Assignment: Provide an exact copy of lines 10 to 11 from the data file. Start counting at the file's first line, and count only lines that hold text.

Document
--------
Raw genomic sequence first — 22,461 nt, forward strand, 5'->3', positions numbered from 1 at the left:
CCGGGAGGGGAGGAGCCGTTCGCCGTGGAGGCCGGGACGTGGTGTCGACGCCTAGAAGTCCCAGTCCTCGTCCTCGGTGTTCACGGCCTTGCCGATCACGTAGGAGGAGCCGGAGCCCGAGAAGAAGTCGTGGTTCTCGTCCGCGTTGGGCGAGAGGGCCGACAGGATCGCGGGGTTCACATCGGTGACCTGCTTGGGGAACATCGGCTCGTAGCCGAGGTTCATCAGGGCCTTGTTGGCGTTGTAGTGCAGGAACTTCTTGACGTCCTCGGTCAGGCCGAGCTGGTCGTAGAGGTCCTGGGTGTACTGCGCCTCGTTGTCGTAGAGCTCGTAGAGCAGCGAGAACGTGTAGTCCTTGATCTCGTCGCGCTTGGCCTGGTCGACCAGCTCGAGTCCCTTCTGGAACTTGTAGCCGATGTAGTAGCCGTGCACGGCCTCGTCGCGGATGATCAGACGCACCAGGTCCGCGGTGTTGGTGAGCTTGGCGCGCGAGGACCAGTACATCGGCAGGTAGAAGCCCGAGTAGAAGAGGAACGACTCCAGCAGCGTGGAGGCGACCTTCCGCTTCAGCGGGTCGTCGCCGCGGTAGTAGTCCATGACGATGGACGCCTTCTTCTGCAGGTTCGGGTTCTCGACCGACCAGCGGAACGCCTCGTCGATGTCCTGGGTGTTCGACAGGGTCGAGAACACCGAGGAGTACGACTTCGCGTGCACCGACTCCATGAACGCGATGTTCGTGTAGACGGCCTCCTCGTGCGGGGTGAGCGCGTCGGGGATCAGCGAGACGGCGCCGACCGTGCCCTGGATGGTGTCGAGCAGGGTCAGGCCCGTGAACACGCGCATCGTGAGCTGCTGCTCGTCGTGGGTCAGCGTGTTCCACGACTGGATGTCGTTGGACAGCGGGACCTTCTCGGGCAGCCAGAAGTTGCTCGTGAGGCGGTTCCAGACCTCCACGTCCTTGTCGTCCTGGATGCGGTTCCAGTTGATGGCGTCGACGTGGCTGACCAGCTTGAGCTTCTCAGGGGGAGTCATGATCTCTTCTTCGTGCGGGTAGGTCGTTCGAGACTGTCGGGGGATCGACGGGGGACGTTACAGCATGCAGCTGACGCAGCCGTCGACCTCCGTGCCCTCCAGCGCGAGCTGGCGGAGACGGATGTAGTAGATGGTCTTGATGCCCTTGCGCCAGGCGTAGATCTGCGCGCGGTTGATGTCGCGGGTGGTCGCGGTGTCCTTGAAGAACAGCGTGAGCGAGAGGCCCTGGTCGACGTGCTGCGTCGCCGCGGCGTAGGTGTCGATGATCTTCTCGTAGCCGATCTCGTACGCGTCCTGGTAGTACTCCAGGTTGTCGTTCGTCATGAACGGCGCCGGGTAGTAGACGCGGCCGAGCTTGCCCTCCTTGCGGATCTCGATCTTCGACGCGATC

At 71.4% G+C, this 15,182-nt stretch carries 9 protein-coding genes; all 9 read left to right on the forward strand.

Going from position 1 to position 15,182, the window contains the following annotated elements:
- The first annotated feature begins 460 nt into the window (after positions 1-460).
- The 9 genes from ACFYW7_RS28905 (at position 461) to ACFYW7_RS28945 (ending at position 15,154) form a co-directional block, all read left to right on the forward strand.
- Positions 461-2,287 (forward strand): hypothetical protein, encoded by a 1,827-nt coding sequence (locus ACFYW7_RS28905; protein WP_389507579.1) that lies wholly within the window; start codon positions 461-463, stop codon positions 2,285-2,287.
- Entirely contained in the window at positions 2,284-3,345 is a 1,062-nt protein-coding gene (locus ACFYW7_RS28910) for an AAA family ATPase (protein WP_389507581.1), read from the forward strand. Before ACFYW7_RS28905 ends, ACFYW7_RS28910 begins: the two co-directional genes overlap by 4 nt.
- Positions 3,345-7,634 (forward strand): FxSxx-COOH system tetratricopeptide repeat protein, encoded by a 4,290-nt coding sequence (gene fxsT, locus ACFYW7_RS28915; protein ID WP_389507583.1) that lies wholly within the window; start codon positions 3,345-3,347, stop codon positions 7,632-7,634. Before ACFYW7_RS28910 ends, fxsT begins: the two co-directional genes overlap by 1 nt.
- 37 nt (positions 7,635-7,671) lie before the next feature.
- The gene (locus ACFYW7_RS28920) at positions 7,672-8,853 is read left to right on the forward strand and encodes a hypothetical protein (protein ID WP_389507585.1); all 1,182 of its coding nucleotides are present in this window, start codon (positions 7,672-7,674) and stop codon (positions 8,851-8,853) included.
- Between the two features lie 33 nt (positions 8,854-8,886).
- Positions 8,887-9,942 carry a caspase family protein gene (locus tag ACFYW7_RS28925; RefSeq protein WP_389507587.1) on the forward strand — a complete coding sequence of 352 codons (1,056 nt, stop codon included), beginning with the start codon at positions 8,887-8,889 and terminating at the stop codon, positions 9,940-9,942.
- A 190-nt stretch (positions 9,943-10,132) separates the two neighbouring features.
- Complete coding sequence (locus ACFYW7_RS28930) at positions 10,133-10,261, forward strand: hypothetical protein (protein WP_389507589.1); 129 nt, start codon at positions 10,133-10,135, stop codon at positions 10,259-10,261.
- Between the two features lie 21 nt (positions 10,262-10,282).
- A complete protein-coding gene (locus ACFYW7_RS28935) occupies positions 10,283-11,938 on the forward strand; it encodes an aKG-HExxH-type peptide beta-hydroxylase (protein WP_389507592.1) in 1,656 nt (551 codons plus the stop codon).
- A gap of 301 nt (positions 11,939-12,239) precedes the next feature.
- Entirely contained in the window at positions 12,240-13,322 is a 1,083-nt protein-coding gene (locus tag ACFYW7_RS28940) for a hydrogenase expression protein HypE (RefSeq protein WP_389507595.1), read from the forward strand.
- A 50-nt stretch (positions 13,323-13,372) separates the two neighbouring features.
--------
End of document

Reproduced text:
- 37 nt (positions 7,635-7,671) lie before the next feature.
- The gene (locus ACFYW7_RS28920) at positions 7,672-8,853 is read left to right on the forward strand and encodes a hypothetical protein (protein ID WP_389507585.1); all 1,182 of its coding nucleotides are present in this window, start codon (positions 7,672-7,674) and stop codon (positions 8,851-8,853) included.